Restore Level Playing Field

Coal mining will never be what it was once in West Virginia, President Donald Trump’s detractors say. Yet prominent in the crowd of those who listened to him speak in Charleston Tuesday night were miners, who appeared to be cheering the president enthusiastically.

Trump’s political foes, mindful of the fact our state gave him the largest election majority in the nation, seek to chip away at his popularity here. By insisting the coal industry will not rebound, they hope to make it appear the president is not keeping his pre-election promises.

But complete recovery of the mining industry is not the point. West Virginians have never demanded guarantees. All we ask is to be able to compete on a level playing field.

During former President Barack Obama’s eight years in office, the field was tilted heavily against us. Obama made no secret of his intent to destroy the coal industry and with it, the reasonably priced electric power generated from that fuel.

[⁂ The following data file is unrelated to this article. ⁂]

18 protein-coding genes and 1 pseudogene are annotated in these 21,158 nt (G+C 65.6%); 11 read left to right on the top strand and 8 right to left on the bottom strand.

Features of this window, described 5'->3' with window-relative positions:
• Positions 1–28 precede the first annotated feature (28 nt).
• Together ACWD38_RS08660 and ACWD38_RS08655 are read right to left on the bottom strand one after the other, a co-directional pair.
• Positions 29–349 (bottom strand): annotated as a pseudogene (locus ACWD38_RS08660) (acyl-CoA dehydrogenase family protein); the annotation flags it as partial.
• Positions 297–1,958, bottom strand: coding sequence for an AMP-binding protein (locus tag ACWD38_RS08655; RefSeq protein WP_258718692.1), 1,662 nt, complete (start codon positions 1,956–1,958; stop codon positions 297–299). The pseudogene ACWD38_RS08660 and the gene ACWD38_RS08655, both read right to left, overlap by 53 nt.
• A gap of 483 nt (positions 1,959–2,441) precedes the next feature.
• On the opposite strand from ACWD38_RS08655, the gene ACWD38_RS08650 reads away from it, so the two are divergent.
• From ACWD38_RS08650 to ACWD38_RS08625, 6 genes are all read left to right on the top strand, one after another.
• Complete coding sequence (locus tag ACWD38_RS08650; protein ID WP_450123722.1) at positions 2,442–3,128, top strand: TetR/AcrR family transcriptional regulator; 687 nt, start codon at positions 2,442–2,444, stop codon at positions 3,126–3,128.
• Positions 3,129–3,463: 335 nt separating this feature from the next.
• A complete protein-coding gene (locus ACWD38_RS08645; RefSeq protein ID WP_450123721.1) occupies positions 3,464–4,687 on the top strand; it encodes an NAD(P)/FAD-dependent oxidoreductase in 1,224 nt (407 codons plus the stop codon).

By his last year in office, Obama had enjoyed much success in that endeavor. Coal-fired power plants by the scores had been closed. Mines, many of them in West Virginia, were being shut down frequently.

Trump’s popularity in our state was due largely to his pledge to roll back the Obama war on coal and affordable electricity. He has been doing just that. It has paid off.

During 2016, Obama’s last year in office, 20,400 West Virginians were employed in mining and logging, according to Bureau of Labor Statistics reports that combine the two occupations. By this July, the number had increased by 1,900.

So there has been progress. BLS analysts expect it to continue. Nationwide, 626,100 people work in the mining industry now, according to the agency. By 2026, the number is expected to increase to 716,900. At least some of those new jobs will be in West Virginia.

We in the Mountain State are realists. We understand a variety of challenges to our coal industry exist. Among them are cheap coal from western states, low-priced natural gas, declining reserves of easily minable coal here and yes, environmental regulations.

On the latter Trump is keeping his promise to restore the regulatory climate to one not biased heavily against coal. The level playing field for which we pleaded so long is being brought back.

And that is all we ask.

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